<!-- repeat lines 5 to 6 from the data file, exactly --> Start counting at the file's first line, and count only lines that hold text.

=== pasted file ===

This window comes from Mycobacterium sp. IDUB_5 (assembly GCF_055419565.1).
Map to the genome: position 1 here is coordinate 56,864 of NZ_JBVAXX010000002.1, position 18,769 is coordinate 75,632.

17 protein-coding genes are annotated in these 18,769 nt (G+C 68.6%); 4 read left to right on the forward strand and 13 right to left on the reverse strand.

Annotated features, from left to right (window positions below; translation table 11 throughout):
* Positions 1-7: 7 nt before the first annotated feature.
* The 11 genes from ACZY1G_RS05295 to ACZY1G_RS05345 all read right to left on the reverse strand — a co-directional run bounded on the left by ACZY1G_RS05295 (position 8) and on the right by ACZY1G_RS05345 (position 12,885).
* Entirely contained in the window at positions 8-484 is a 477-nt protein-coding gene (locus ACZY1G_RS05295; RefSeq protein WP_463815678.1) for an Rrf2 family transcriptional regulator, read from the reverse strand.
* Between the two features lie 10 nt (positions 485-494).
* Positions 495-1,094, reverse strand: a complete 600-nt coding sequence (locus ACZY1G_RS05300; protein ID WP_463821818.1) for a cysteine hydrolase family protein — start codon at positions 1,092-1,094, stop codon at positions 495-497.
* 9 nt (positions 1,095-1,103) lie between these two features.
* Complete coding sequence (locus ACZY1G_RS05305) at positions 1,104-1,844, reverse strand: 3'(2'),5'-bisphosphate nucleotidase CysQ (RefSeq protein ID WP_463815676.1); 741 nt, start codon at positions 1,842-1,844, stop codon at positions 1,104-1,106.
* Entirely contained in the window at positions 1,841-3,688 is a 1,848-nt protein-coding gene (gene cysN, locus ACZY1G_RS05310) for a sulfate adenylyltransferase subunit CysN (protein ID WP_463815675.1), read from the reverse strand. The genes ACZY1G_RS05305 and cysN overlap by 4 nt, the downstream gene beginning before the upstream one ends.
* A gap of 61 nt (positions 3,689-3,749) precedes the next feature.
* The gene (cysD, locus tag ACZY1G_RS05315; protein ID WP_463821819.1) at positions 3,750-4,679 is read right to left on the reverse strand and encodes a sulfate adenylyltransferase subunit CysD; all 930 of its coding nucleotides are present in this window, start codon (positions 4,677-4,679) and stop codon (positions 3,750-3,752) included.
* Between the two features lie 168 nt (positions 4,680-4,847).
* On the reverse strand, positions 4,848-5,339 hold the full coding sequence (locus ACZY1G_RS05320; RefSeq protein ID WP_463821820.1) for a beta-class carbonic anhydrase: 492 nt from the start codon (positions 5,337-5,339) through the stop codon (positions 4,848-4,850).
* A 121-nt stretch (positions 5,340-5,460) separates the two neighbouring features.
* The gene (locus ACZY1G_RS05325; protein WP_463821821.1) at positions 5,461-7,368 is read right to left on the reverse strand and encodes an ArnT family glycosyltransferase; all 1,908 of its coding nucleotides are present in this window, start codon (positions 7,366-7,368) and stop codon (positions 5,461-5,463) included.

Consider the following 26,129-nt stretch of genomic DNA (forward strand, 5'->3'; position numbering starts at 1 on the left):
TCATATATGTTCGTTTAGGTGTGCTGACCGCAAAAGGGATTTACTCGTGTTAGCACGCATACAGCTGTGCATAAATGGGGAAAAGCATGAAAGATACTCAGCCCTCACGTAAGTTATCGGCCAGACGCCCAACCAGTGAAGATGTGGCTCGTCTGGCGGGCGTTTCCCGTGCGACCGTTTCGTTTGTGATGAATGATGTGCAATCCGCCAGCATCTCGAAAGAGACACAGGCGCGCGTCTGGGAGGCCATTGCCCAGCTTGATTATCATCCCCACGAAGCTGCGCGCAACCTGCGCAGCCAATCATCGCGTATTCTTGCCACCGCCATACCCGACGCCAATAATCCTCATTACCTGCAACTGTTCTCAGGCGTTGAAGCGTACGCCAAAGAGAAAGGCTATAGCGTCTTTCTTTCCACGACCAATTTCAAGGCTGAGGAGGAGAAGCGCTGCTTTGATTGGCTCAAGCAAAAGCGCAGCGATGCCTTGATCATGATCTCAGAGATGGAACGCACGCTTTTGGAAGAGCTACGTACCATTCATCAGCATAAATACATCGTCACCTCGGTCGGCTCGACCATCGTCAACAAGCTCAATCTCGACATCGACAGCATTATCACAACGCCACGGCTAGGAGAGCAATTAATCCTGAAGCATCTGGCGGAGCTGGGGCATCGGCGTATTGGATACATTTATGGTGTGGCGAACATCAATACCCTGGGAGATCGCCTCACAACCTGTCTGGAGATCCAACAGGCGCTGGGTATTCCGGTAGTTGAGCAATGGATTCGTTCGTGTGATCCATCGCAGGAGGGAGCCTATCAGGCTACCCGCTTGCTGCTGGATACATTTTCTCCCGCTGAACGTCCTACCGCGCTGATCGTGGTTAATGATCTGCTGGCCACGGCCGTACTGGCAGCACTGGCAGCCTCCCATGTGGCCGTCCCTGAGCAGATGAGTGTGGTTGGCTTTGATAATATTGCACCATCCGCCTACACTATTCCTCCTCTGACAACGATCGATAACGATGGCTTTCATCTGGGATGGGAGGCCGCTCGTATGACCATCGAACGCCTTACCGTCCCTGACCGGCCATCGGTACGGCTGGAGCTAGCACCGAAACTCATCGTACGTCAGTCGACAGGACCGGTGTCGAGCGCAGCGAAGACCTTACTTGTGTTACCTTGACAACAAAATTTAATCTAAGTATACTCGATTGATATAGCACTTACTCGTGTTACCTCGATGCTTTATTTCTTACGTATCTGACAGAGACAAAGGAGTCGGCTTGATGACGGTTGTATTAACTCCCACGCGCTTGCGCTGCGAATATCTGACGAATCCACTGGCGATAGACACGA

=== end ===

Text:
* Positions 1-7: 7 nt before the first annotated feature.
* The 11 genes from ACZY1G_RS05295 to ACZY1G_RS05345 all read right to left on the reverse strand — a co-directional run bounded on the left by ACZY1G_RS05295 (position 8) and on the right by ACZY1G_RS05345 (position 12,885).